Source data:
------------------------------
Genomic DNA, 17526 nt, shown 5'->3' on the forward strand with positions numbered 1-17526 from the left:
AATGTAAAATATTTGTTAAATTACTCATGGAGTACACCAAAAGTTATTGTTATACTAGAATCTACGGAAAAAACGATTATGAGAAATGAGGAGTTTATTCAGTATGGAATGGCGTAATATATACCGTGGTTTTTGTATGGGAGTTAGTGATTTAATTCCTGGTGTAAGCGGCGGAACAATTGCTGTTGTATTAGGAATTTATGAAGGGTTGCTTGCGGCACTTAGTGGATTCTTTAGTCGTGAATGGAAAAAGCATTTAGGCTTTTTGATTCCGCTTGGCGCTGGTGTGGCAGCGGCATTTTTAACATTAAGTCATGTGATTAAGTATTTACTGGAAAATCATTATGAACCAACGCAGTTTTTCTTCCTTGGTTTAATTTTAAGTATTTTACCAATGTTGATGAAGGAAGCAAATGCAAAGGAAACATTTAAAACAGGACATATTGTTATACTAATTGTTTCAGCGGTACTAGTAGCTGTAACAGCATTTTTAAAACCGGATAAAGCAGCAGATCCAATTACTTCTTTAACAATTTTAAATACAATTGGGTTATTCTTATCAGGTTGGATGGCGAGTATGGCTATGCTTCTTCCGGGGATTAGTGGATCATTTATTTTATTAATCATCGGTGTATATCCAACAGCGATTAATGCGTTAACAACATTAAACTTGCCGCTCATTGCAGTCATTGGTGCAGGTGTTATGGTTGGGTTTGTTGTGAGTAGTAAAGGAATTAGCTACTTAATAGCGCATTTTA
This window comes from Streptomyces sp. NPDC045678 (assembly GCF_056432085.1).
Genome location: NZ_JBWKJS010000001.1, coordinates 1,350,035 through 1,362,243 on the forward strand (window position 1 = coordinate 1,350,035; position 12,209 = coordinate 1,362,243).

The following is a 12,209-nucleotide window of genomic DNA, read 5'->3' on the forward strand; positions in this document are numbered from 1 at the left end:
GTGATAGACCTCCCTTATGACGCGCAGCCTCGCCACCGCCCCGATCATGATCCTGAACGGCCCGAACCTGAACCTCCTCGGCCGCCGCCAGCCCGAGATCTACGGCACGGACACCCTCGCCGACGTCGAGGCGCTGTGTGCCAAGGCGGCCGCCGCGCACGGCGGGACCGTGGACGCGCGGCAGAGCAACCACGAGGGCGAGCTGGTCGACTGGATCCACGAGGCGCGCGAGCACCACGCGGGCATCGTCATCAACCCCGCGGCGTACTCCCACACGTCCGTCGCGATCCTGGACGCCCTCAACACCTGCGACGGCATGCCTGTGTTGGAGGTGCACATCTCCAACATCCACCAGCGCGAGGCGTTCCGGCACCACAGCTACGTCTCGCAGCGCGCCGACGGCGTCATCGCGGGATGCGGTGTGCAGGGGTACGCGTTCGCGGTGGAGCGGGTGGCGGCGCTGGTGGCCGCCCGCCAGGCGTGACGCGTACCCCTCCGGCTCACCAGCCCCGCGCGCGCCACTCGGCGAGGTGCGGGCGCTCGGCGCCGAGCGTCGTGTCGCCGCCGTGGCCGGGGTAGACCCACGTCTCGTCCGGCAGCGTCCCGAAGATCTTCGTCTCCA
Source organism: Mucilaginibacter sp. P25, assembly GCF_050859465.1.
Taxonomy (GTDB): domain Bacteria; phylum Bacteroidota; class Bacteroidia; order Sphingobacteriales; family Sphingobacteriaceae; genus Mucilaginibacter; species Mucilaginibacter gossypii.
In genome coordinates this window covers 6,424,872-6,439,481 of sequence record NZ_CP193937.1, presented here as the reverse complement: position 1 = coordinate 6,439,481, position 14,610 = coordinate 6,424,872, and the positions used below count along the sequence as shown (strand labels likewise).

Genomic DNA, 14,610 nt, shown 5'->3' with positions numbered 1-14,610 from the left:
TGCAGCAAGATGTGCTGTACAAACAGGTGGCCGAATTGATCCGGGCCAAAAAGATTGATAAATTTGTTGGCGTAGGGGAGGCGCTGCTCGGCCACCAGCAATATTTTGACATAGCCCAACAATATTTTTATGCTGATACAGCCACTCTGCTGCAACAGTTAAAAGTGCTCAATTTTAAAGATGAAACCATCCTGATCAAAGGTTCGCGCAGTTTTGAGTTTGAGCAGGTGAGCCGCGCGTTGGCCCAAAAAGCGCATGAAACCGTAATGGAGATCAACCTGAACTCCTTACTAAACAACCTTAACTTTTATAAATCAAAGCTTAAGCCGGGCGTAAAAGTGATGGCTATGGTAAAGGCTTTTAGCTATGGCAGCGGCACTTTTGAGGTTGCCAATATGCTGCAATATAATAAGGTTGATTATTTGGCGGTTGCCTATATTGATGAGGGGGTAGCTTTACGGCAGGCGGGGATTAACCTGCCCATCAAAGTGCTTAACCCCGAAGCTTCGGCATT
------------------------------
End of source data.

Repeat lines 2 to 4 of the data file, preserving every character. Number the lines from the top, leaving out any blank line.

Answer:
AATGTAAAATATTTGTTAAATTACTCATGGAGTACACCAAAAGTTATTGTTATACTAGAATCTACGGAAAAAACGATTATGAGAAATGAGGAGTTTATTCAGTATGGAATGGCGTAATATATACCGTGGTTTTTGTATGGGAGTTAGTGATTTAATTCCTGGTGTAAGCGGCGGAACAATTGCTGTTGTATTAGGAATTTATGAAGGGTTGCTTGCGGCACTTAGTGGATTCTTTAGTCGTGAATGGAAAAAGCATTTAGGCTTTTTGATTCCGCTTGGCGCTGGTGTGGCAGCGGCATTTTTAACATTAAGTCATGTGATTAAGTATTTACTGGAAAATCATTATGAACCAACGCAGTTTTTCTTCCTTGGTTTAATTTTAAGTATTTTACCAATGTTGATGAAGGAAGCAAATGCAAAGGAAACATTTAAAACAGGACATATTGTTATACTAATTGTTTCAGCGGTACTAGTAGCTGTAACAGCATTTTTAAAACCGGATAAAGCAGCAGATCCAATTACTTCTTTAACAATTTTAAATACAATTGGGTTATTCTTATCAGGTTGGATGGCGAGTATGGCTATGCTTCTTCCGGGGATTAGTGGATCATTTATTTTATTAATCATCGGTGTATATCCAACAGCGATTAATGCGTTAACAACATTAAACTTGCCGCTCATTGCAGTCATTGGTGCAGGTGTTATGGTTGGGTTTGTTGTGAGTAGTAAAGGAATTAGCTACTTAATAGCGCATTTTA
This window comes from Streptomyces sp. NPDC045678 (assembly GCF_056432085.1).
Genome location: NZ_JBWKJS010000001.1, coordinates 1,350,035 through 1,362,243 on the forward strand (window position 1 = coordinate 1,350,035; position 12,209 = coordinate 1,362,243).